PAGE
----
Hdl Handle:
http://hdl.handle.net/10034/205189
Title:
An accelerated practitioner research approach for professionals: A study
Authors:
Wall, Tony; Leonard, Dilys T
Abstract:
Negotiated work based learning pedagogies can be used to successfully engage busy professionals in higher level learning at universities, across professions and disciplines. Within this approach, professionals become familiar with designing, implementing and evaluating work based projects which contribute towards their degree. Yet when these professionals move from the familiar work based learning approach to ‘research’ (and particularly ‘insider-research’), they can experience significant challenge. There are a number of reasons for this: perceptions of (and beliefs about) ‘research’ as being objective/outside, diversity of approaches and language in research texts – and most significantly – the ‘extra layer’ of thinking of persuasive systematic inquiry (including focus, rigour and validity). In order to overcome this challenge, an accelerated approach has been developed and tested in practice with professionals across professions and disciplines, to enable them to design rigorous practitioner research. Data is drawn from one of the largest centres for negotiated work based learning. Procedure and/or instruments : This study draws on practice and data from the University of Chester’s Centre for Work Related studies, one of the largest providers of negotiated, work based university-level learning, globally. Academics at the Centre worked with practitioners who were studying the ‘Research Methods for Work Based Learning’ module as part of their work based learning undergraduate or postgraduate degree. The module delivery team developed facilitative approaches and tools through multiple action research cycles over the last two years. Each cycle involved a grounded, appreciative inquiry approach by the delivery team (four academics), and the wider Centre for critical peer questioning of evidence and logic, peer validation and idea development. Each cycle generated a new set of tools and approaches over time, including the design of a new ‘core process’, key questions, faciliated workshop, learning materials and re-development of the module specification. The latest version is openly shared and critiqued. What are the findings and interpretations? : Critical reflections amongst the delivery team highlighted the initial challenges above. As a result, a new approach was defined based on a ‘situated knowledge’ model, whereby the professional focuses on problems and developmental areas in their own practice (not academic ‘gaps’). With such a ‘critical-practical’ philosophical underpinning, a new ‘core process’ and key questions was developed. The ‘core process’ includes the professionals: in stage 1, reviewing context for desirable changes, reviewing external sources for insight and direction, and defining research purpose and research questions; and in stage 2, defining research approach, data collection and data analysis methods. We have found the following changes so far: professionals are more confident in designing and critiquing practitioner research; research designs are more focused, persuasive, realistic, rigorous and focused on ‘situated knowledge’; and designs are more strategically located within organisations. We are also expecting greater strategic impact when the professionals implement these designs.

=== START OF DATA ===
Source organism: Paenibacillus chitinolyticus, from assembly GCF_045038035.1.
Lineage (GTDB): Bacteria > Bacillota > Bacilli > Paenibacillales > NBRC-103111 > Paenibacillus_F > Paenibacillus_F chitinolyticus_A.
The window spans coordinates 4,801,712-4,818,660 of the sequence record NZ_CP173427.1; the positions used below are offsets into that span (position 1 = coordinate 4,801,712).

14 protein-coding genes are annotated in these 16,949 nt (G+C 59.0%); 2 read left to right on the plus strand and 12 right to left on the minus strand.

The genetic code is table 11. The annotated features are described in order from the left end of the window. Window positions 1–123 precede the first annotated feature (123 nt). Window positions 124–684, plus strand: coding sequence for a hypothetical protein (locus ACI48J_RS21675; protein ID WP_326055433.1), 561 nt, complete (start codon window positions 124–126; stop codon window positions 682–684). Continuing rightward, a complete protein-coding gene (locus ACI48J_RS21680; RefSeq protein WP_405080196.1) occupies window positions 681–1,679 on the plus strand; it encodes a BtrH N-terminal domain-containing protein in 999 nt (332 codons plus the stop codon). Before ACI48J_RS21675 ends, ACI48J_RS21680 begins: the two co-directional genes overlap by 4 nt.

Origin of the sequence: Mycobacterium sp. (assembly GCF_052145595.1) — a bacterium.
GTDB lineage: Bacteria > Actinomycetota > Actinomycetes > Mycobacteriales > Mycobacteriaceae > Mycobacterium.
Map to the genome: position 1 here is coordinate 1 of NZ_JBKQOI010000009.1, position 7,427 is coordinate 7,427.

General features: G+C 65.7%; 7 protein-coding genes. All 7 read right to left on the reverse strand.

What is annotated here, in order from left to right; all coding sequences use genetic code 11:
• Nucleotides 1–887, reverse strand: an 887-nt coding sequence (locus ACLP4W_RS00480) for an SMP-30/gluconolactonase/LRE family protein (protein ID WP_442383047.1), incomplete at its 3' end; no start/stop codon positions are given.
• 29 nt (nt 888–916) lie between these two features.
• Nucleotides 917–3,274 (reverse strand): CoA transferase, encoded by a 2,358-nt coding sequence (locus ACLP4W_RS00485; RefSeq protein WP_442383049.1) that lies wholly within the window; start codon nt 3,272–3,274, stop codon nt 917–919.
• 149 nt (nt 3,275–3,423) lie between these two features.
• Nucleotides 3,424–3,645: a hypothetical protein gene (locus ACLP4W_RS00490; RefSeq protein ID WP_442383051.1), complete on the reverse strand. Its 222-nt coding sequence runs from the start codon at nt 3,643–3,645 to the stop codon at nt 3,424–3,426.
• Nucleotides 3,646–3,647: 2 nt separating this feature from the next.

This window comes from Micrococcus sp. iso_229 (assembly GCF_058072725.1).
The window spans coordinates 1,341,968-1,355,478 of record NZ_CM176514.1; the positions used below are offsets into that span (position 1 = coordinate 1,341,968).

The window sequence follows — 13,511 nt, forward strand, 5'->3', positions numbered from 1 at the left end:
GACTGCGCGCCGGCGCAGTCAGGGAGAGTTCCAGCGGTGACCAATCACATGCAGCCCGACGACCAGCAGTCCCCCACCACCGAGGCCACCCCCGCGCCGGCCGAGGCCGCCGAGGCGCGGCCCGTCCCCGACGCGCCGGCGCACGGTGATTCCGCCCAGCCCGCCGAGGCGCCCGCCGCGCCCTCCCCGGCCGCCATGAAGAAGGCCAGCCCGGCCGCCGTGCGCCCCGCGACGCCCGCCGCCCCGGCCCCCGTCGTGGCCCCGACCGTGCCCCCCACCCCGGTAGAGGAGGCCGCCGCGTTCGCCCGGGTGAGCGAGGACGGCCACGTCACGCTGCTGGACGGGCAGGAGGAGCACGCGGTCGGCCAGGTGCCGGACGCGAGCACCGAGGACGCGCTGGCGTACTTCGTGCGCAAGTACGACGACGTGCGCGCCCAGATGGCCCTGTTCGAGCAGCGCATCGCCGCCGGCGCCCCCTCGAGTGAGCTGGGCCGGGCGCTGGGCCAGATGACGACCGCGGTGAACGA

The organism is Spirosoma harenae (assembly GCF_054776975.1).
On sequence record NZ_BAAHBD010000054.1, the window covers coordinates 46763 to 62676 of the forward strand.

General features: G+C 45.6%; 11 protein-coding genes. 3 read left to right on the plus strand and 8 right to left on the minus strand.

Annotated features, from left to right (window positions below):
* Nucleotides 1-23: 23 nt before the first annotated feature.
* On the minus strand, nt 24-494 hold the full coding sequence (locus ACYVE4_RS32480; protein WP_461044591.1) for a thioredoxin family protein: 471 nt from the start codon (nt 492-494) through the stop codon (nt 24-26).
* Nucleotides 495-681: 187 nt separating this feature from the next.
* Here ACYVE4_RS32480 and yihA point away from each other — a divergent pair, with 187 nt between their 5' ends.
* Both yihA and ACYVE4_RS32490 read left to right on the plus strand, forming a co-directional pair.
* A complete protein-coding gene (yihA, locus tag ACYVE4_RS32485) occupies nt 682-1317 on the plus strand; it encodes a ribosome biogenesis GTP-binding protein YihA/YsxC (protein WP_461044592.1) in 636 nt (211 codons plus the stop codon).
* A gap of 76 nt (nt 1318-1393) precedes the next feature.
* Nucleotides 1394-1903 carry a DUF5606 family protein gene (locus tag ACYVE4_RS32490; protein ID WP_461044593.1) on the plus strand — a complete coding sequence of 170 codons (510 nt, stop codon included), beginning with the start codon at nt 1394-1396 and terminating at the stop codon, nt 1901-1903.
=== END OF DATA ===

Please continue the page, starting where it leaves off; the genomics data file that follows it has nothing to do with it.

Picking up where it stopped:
Affiliation:
University of Chester
Citation:
Unpublished conference presentation given at the International EAPRIL Conference at Nijmegen, the Netherlands, 23-25 November 2011
Issue Date:
Nov-2011
URI:
http://hdl.handle.net/10034/205189
Additional Links:
http://eapril.org/EAPRIL2011
Type:
Meetings and Proceedings
Language:
en
Description:
This conference paper is available at http://chester.academia.edu/cwrstony/Papers/1303827/An_Accelerated_Practitioner_Research_Approach_for_Professionals_A_Study
Appears in Collections:
Centre for Work Related Studies

Full metadata record

DC FieldValue Language
dc.contributor.authorWall, Tonyen
dc.contributor.authorLeonard, Dilys Ten